• The lower alcohols described above are highly volatile. Consequently, if a dispersion in which carbon nanotubes are dispersed in a liquid medium containing these alcohols is spread, the alcohol volatilizes easily, thereby facilitating removal (drying) of the alcohol from the above-mentioned coating. In addition, these alcohols are readily-available, extremely common solvents. Consequently, dispersions that use these alcohols can be applied in a wide range of fields.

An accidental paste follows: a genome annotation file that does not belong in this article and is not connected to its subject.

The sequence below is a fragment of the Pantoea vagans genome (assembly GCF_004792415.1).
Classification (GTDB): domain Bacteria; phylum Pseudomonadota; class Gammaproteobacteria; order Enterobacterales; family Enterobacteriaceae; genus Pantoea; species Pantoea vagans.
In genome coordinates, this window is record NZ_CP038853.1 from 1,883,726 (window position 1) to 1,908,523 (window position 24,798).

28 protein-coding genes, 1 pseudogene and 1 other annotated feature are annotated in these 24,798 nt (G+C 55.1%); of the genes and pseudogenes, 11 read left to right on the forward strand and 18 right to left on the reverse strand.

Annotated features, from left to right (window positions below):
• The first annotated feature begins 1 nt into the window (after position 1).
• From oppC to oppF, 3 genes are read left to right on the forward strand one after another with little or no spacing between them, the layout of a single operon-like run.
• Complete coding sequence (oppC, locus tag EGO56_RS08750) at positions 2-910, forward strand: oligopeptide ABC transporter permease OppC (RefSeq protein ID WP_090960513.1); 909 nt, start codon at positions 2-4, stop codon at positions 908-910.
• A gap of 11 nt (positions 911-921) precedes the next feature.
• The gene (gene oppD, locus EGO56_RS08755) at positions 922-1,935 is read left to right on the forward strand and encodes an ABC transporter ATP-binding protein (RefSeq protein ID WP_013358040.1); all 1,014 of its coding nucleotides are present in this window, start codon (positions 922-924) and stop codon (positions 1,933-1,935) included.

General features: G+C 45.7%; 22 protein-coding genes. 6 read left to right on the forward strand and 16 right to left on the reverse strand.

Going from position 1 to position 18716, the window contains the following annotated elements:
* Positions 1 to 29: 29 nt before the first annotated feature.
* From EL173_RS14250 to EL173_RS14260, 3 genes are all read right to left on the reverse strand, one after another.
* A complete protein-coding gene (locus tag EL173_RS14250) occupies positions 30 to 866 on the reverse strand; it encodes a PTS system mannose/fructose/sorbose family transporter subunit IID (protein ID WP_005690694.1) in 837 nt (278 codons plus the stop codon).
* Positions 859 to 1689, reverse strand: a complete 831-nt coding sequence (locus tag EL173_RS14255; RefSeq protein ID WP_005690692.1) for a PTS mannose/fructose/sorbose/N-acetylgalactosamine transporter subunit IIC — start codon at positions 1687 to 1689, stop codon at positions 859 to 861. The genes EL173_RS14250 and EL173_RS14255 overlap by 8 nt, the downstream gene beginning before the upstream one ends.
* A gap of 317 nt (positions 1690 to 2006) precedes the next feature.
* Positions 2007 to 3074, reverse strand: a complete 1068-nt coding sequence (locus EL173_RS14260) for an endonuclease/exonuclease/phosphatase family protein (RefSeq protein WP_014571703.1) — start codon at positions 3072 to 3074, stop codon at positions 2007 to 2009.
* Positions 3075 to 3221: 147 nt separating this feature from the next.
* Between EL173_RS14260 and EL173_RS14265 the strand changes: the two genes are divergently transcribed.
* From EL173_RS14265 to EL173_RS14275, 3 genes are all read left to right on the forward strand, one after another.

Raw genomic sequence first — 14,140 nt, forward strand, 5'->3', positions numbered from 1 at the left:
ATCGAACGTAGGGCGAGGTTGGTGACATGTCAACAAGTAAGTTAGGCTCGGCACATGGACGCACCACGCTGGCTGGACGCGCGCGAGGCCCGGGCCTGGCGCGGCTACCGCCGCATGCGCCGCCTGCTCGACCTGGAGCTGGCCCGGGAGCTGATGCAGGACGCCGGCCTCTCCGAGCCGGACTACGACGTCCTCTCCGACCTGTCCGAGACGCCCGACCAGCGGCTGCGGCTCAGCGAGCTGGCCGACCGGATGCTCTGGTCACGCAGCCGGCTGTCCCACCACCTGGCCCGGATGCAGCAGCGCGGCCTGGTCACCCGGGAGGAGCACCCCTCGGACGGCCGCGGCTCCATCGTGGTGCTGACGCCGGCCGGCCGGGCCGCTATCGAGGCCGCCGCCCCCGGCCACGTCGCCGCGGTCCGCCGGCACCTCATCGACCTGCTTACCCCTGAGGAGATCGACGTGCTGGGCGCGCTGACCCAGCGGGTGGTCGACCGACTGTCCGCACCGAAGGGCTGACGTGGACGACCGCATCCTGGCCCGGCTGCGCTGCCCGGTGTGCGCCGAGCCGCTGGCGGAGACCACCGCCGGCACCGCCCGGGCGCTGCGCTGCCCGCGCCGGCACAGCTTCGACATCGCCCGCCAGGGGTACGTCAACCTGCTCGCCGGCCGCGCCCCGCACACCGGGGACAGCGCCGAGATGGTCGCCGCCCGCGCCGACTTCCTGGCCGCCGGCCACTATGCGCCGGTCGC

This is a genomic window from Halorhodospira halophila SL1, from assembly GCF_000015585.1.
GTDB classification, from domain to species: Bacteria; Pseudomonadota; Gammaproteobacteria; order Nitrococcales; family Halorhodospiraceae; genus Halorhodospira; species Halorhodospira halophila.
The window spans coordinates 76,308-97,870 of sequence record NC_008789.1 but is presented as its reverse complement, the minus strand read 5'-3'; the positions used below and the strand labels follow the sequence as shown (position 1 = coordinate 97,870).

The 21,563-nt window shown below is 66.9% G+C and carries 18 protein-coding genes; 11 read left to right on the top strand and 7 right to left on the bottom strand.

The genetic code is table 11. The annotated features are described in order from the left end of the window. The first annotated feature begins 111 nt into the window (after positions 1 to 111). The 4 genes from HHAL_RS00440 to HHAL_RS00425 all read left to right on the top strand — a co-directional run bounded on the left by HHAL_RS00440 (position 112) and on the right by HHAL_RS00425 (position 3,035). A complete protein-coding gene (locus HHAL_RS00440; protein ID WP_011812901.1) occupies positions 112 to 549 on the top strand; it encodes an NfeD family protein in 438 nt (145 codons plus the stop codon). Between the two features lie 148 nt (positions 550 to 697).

• A polyvinyl acetal resin is contained in the liquid medium of the carbon nanotube dispersion disclosed herein. Polyvinyl acetal resins are generally obtained by saponifying a polyvinyl ester-based resin produced by polymerizing a vinyl ester-based monomer, and acetalating the resulting polyvinyl alcohol (PVA)-based resin (or denatured PVA-based resin) by reacting with an aldehyde. Consequently, this polyvinyl acetal resin is a polymer compound having structural units in which successive vinyl alcohol structural units of PVA-based resin are acetalated with an aldehyde compound (namely, structural units containing acetal groups), unreacted vinyl alcohol structural units (namely, structural units containing hydroxyl groups), and vinyl acetate structural units that are unsaponified portions of the PVA-based resin (namely, structural units containing acetyl groups). Physical or chemical properties vary and thermal properties, mechanical properties, solution viscosity and the like of the resin are influenced by the ratio of each structural unit (namely, the composition thereof) and the degree of polymerization (molecular weight). For example, a polyvinyl acetal resin composed of a large number of unreacted vinyl alcohol structural units (hydroxyl groups) is easily crystallized by hydrogen bonding, and has a high elastic modulus, toughness and hydrophilicity and exhibits superior adhesion with a substrate. In addition, a composition having a large number of acetal groups (having a high degree of acetalation) has superior flexibility and lipophilicity. In case the molecular weight (degree of polymerization) is high, the solution viscosity of the resin decreases.